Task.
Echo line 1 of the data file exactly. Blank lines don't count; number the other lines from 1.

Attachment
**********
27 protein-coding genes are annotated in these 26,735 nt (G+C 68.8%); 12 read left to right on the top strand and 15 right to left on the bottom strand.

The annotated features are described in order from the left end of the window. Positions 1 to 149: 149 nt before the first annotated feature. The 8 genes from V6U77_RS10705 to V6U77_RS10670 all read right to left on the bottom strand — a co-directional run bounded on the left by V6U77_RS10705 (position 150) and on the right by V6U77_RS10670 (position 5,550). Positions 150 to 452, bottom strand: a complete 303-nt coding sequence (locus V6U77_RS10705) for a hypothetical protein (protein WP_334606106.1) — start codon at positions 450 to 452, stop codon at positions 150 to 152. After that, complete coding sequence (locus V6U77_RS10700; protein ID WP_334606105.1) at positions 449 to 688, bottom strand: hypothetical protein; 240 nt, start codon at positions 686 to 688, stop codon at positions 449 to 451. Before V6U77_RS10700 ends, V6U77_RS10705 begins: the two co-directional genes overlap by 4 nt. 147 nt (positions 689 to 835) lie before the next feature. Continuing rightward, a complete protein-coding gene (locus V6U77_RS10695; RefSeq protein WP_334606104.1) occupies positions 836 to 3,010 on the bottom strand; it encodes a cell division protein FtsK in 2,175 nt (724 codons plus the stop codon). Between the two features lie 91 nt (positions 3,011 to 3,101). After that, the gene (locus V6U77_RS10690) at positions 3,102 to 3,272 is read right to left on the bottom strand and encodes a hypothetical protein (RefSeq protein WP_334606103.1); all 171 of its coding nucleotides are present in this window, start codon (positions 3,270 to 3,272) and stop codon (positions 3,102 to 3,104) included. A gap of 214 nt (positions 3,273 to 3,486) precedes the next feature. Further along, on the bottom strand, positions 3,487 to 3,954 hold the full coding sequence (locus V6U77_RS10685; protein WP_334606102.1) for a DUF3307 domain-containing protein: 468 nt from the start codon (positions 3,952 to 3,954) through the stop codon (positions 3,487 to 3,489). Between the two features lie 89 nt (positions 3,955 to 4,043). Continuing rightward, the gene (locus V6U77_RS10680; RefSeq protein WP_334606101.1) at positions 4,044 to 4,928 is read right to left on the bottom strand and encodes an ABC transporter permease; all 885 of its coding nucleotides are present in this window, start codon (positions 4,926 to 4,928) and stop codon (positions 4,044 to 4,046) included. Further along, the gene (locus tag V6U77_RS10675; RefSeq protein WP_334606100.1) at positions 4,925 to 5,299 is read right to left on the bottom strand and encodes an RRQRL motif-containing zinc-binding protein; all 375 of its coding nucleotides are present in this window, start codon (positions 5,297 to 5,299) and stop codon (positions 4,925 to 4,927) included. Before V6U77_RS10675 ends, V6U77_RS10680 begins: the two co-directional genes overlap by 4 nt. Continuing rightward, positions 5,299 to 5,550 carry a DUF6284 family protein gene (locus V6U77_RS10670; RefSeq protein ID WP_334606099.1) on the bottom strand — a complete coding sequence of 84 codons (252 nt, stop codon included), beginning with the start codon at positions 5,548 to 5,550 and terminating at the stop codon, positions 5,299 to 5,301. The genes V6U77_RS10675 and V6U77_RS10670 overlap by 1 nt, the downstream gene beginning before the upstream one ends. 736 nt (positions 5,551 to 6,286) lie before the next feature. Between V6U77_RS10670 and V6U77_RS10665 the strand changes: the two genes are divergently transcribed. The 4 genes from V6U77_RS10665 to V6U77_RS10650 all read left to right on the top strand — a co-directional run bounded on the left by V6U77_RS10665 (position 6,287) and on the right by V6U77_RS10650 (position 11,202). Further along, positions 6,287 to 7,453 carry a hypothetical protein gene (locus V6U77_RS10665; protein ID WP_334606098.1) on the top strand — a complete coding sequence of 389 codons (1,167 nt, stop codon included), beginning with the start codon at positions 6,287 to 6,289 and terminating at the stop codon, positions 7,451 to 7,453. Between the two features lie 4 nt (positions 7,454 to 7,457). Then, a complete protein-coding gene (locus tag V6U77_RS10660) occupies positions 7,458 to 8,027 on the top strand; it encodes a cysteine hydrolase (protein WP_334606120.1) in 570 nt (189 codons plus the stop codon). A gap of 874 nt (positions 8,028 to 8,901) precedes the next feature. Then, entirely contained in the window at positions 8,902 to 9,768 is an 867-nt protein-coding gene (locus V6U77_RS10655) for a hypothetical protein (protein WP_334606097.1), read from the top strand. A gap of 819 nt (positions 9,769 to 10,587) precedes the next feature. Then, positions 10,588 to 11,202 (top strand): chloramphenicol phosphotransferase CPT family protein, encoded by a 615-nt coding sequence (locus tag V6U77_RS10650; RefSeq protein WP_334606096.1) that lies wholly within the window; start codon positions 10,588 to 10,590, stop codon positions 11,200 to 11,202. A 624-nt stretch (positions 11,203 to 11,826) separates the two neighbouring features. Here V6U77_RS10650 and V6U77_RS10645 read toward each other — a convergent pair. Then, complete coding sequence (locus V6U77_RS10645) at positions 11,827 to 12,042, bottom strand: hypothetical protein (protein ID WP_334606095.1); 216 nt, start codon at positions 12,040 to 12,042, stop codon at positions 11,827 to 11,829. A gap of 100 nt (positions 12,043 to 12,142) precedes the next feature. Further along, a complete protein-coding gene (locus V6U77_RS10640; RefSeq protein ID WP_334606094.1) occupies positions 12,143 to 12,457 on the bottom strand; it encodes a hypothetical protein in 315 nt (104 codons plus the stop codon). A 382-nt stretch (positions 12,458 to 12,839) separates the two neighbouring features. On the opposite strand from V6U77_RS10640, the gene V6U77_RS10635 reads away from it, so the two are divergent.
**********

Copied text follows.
27 protein-coding genes are annotated in these 26,735 nt (G+C 68.8%); 12 read left to right on the top strand and 15 right to left on the bottom strand.